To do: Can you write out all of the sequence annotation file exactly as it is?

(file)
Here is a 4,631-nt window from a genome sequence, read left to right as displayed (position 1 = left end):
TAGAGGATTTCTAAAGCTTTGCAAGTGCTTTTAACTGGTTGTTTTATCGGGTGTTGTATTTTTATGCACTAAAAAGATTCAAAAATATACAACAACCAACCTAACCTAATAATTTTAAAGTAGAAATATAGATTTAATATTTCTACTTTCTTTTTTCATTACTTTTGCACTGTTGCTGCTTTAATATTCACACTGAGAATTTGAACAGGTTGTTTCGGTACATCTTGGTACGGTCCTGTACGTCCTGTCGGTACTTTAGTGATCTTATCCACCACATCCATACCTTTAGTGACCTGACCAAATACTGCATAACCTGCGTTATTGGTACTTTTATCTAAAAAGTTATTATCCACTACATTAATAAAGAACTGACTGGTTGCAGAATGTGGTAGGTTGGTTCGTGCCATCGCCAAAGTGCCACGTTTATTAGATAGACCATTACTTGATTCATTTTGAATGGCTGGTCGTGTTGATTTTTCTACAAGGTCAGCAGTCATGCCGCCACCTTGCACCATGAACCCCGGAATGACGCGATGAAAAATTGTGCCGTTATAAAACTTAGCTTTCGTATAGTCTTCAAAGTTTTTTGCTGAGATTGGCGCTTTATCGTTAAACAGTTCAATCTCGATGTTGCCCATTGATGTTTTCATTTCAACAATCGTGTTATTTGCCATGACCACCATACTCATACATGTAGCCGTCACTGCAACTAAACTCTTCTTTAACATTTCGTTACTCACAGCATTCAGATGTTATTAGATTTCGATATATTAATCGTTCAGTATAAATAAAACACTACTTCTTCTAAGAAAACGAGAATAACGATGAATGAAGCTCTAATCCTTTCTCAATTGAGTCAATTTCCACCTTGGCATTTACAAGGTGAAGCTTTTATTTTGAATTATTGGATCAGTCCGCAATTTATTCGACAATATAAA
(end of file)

Here is a 4,631-nt window from a genome sequence, read left to right as displayed (position 1 = left end):
TAGAGGATTTCTAAAGCTTTGCAAGTGCTTTTAACTGGTTGTTTTATCGGGTGTTGTATTTTTATGCACTAAAAAGATTCAAAAATATACAACAACCAACCTAACCTAATAATTTTAAAGTAGAAATATAGATTTAATATTTCTACTTTCTTTTTTCATTACTTTTGCACTGTTGCTGCTTTAATATTCACACTGAGAATTTGAACAGGTTGTTTCGGTACATCTTGGTACGGTCCTGTACGTCCTGTCGGTACTTTAGTGATCTTATCCACCACATCCATACCTTTAGTGACCTGACCAAATACTGCATAACCTGCGTTATTGGTACTTTTATCTAAAAAGTTATTATCCACTACATTAATAAAGAACTGACTGGTTGCAGAATGTGGTAGGTTGGTTCGTGCCATCGCCAAAGTGCCACGTTTATTAGATAGACCATTACTTGATTCATTTTGAATGGCTGGTCGTGTTGATTTTTCTACAAGGTCAGCAGTCATGCCGCCACCTTGCACCATGAACCCCGGAATGACGCGATGAAAAATTGTGCCGTTATAAAACTTAGCTTTCGTATAGTCTTCAAAGTTTTTTGCTGAGATTGGCGCTTTATCGTTAAACAGTTCAATCTCGATGTTGCCCATTGATGTTTTCATTTCAACAATCGTGTTATTTGCCATGACCACCATACTCATACATGTAGCCGTCACTGCAACTAAACTCTTCTTTAACATTTCGTTACTCACAGCATTCAGATGTTATTAGATTTCGATATATTAATCGTTCAGTATAAATAAAACACTACTTCTTCTAAGAAAACGAGAATAACGATGAATGAAGCTCTAATCCTTTCTCAATTGAGTCAATTTCCACCTTGGCATTTACAAGGTGAAGCTTTTATTTTGAATTATTGGATCAGTCCGCAATTTATTCGACAATATAAA